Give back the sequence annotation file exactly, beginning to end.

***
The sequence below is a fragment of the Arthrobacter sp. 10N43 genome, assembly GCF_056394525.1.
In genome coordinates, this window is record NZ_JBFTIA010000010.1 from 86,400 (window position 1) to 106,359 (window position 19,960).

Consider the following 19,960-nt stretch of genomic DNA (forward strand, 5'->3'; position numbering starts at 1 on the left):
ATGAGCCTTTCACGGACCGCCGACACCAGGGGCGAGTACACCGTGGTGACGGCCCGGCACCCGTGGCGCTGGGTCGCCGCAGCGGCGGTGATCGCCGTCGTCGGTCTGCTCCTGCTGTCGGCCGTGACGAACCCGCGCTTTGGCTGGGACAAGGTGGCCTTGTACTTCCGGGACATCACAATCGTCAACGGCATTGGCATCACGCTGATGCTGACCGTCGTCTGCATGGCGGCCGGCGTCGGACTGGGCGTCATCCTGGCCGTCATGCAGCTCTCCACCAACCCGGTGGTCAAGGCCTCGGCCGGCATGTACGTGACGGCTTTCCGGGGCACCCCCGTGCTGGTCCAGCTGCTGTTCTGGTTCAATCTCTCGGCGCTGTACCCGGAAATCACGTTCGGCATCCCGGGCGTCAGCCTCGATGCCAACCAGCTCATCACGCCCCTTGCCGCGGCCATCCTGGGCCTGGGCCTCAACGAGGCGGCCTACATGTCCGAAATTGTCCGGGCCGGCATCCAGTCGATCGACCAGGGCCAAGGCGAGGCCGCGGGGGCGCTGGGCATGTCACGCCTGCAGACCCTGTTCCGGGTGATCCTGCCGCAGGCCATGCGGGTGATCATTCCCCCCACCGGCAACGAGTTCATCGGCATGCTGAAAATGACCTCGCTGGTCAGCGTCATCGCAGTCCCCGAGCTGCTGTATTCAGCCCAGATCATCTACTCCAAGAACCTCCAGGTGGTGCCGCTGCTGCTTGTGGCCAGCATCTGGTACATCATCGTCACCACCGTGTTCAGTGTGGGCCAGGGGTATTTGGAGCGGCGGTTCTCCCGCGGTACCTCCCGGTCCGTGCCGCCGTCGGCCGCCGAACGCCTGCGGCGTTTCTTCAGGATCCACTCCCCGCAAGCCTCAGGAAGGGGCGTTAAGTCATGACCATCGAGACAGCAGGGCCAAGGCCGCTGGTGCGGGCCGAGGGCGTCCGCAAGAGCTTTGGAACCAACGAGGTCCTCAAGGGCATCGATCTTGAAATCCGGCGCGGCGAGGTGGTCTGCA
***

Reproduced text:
The sequence below is a fragment of the Arthrobacter sp. 10N43 genome, assembly GCF_056394525.1.
In genome coordinates, this window is record NZ_JBFTIA010000010.1 from 86,400 (window position 1) to 106,359 (window position 19,960).

Consider the following 19,960-nt stretch of genomic DNA (forward strand, 5'->3'; position numbering starts at 1 on the left):
ATGAGCCTTTCACGGACCGCCGACACCAGGGGCGAGTACACCGTGGTGACGGCCCGGCACCCGTGGCGCTGGGTCGCCGCAGCGGCGGTGATCGCCGTCGTCGGTCTGCTCCTGCTGTCGGCCGTGACGAACCCGCGCTTTGGCTGGGACAAGGTGGCCTTGTACTTCCGGGACATCACAATCGTCAACGGCATTGGCATCACGCTGATGCTGACCGTCGTCTGCATGGCGGCCGGCGTCGGACTGGGCGTCATCCTGGCCGTCATGCAGCTCTCCACCAACCCGGTGGTCAAGGCCTCGGCCGGCATGTACGTGACGGCTTTCCGGGGCACCCCCGTGCTGGTCCAGCTGCTGTTCTGGTTCAATCTCTCGGCGCTGTACCCGGAAATCACGTTCGGCATCCCGGGCGTCAGCCTCGATGCCAACCAGCTCATCACGCCCCTTGCCGCGGCCATCCTGGGCCTGGGCCTCAACGAGGCGGCCTACATGTCCGAAATTGTCCGGGCCGGCATCCAGTCGATCGACCAGGGCCAAGGCGAGGCCGCGGGGGCGCTGGGCATGTCACGCCTGCAGACCCTGTTCCGGGTGATCCTGCCGCAGGCCATGCGGGTGATCATTCCCCCCACCGGCAACGAGTTCATCGGCATGCTGAAAATGACCTCGCTGGTCAGCGTCATCGCAGTCCCCGAGCTGCTGTATTCAGCCCAGATCATCTACTCCAAGAACCTCCAGGTGGTGCCGCTGCTGCTTGTGGCCAGCATCTGGTACATCATCGTCACCACCGTGTTCAGTGTGGGCCAGGGGTATTTGGAGCGGCGGTTCTCCCGCGGTACCTCCCGGTCCGTGCCGCCGTCGGCCGCCGAACGCCTGCGGCGTTTCTTCAGGATCCACTCCCCGCAAGCCTCAGGAAGGGGCGTTAAGTCATGACCATCGAGACAGCAGGGCCAAGGCCGCTGGTGCGGGCCGAGGGCGTCCGCAAGAGCTTTGGAACCAACGAGGTCCTCAAGGGCATCGATCTTGAAATCCGGCGCGGCGAGGTGGTCTGCA